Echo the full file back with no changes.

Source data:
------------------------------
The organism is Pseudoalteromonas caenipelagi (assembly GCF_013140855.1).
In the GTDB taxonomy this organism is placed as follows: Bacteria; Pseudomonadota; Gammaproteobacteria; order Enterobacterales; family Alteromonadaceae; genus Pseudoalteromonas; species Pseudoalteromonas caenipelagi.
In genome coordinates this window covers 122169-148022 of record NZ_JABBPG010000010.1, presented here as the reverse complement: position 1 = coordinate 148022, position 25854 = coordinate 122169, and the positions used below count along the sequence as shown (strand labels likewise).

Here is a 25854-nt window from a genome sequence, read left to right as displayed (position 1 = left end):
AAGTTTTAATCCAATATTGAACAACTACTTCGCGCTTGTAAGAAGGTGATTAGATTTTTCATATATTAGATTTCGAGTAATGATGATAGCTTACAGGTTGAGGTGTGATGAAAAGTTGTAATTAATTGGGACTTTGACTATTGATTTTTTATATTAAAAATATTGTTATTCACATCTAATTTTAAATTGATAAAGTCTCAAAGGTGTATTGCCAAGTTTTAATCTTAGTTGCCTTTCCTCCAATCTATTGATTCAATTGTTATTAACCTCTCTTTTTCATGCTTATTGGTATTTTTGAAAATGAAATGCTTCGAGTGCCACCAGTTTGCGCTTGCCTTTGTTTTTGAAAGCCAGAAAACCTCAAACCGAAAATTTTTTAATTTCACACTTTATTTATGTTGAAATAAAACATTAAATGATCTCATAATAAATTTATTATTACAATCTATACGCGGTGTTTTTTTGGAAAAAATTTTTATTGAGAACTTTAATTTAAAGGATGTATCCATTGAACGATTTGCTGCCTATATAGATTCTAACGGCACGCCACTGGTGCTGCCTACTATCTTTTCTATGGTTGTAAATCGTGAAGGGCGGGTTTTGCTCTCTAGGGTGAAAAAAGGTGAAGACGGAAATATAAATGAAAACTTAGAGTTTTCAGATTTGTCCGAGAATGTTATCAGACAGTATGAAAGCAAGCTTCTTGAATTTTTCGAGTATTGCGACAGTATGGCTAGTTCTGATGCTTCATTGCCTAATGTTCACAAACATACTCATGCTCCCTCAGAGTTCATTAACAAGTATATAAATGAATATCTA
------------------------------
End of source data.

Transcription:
The organism is Pseudoalteromonas caenipelagi (assembly GCF_013140855.1).
In the GTDB taxonomy this organism is placed as follows: Bacteria; Pseudomonadota; Gammaproteobacteria; order Enterobacterales; family Alteromonadaceae; genus Pseudoalteromonas; species Pseudoalteromonas caenipelagi.
In genome coordinates this window covers 122169-148022 of record NZ_JABBPG010000010.1, presented here as the reverse complement: position 1 = coordinate 148022, position 25854 = coordinate 122169, and the positions used below count along the sequence as shown (strand labels likewise).

Here is a 25854-nt window from a genome sequence, read left to right as displayed (position 1 = left end):
AAGTTTTAATCCAATATTGAACAACTACTTCGCGCTTGTAAGAAGGTGATTAGATTTTTCATATATTAGATTTCGAGTAATGATGATAGCTTACAGGTTGAGGTGTGATGAAAAGTTGTAATTAATTGGGACTTTGACTATTGATTTTTTATATTAAAAATATTGTTATTCACATCTAATTTTAAATTGATAAAGTCTCAAAGGTGTATTGCCAAGTTTTAATCTTAGTTGCCTTTCCTCCAATCTATTGATTCAATTGTTATTAACCTCTCTTTTTCATGCTTATTGGTATTTTTGAAAATGAAATGCTTCGAGTGCCACCAGTTTGCGCTTGCCTTTGTTTTTGAAAGCCAGAAAACCTCAAACCGAAAATTTTTTAATTTCACACTTTATTTATGTTGAAATAAAACATTAAATGATCTCATAATAAATTTATTATTACAATCTATACGCGGTGTTTTTTTGGAAAAAATTTTTATTGAGAACTTTAATTTAAAGGATGTATCCATTGAACGATTTGCTGCCTATATAGATTCTAACGGCACGCCACTGGTGCTGCCTACTATCTTTTCTATGGTTGTAAATCGTGAAGGGCGGGTTTTGCTCTCTAGGGTGAAAAAAGGTGAAGACGGAAATATAAATGAAAACTTAGAGTTTTCAGATTTGTCCGAGAATGTTATCAGACAGTATGAAAGCAAGCTTCTTGAATTTTTCGAGTATTGCGACAGTATGGCTAGTTCTGATGCTTCATTGCCTAATGTTCACAAACATACTCATGCTCCCTCAGAGTTCATTAACAAGTATATAAATGAATATCTA